An app platform developed by the New York Hall Of Science may solve the age-old bane of science teachers: getting kids to enjoy learning scientific concepts. SciPlay uses an iPad to take video of kids at play and then lays something like a physics filter onto the action. In playback, kids can see and interact with animated visualizations that depict energy, force, acceleration and velocity; it brings concepts vividly to life that might otherwise die on a classroom whiteboard from lack of attention.
“Playgrounds are essentially machines to induce Newtonian physics on our bodies.”
By harnessing the natural tendency for play, SciPlay basically tricks kids into learning difficult-to-teach scientific concepts, which is devious but crucial. According a study published in the Journal Of Science Education And Technology, kids lose interest in science, technology, engineering and mathematics (STEM) over the course of middle and high school, but the U.S. Commerce Department predicts that jobs in STEM related fields will outpace all others in the next decade. So, this isn’t just about teaching physics – it’s about whether your kids get a job out of college or wind up living with you.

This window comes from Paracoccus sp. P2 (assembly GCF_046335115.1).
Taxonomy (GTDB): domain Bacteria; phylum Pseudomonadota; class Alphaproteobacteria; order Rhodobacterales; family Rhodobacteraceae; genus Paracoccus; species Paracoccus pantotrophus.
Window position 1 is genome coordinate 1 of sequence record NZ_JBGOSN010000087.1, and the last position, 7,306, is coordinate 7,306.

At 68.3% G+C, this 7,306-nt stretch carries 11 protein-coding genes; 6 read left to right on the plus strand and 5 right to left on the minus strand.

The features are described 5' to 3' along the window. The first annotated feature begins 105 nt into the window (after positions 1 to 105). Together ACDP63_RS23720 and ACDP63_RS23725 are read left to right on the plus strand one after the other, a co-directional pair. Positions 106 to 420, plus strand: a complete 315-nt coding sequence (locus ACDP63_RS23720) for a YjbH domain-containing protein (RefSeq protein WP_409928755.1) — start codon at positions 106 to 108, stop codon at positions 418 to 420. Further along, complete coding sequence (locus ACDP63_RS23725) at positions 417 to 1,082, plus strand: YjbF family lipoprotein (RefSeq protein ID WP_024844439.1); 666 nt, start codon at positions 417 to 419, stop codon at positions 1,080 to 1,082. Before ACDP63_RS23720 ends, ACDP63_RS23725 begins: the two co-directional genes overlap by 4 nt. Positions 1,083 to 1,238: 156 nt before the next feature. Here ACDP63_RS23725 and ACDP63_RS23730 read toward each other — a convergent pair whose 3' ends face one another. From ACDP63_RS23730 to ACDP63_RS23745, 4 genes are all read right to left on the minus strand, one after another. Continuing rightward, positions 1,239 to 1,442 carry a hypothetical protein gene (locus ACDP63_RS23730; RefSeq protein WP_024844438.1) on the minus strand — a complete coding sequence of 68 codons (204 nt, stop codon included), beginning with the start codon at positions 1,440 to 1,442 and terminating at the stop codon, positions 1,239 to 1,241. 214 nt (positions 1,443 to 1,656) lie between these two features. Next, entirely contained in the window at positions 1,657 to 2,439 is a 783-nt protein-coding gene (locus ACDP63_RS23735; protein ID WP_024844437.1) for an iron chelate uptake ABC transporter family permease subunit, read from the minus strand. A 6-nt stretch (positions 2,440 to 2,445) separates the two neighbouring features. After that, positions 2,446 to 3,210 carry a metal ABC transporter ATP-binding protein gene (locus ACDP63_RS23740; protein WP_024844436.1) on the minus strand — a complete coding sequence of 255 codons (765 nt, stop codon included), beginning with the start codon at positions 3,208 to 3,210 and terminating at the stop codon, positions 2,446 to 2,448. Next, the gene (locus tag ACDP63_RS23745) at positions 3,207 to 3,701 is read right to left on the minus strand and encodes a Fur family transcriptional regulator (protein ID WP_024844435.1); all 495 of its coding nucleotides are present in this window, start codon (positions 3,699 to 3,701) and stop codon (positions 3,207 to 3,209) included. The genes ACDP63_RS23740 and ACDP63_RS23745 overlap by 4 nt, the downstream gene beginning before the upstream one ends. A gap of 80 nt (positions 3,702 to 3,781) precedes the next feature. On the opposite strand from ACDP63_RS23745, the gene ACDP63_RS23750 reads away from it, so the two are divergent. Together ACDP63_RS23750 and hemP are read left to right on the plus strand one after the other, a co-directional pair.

SciPlay isn’t intended be a museum exhibit. The app is testing in schools this fall with plans for wider deployment sometime next year – just don’t expect to necessarily see it in the classroom. “Playgrounds are essentially machines to induce Newtonian physics on our bodies,” SciPlay designer Jake Barton told Fast Company. “There’s math and science inside these things you already like to do. You just haven’t had a platform that can reveal it to you.” Hopefully, kids won’t notice their recess just got hijacked by the science teacher.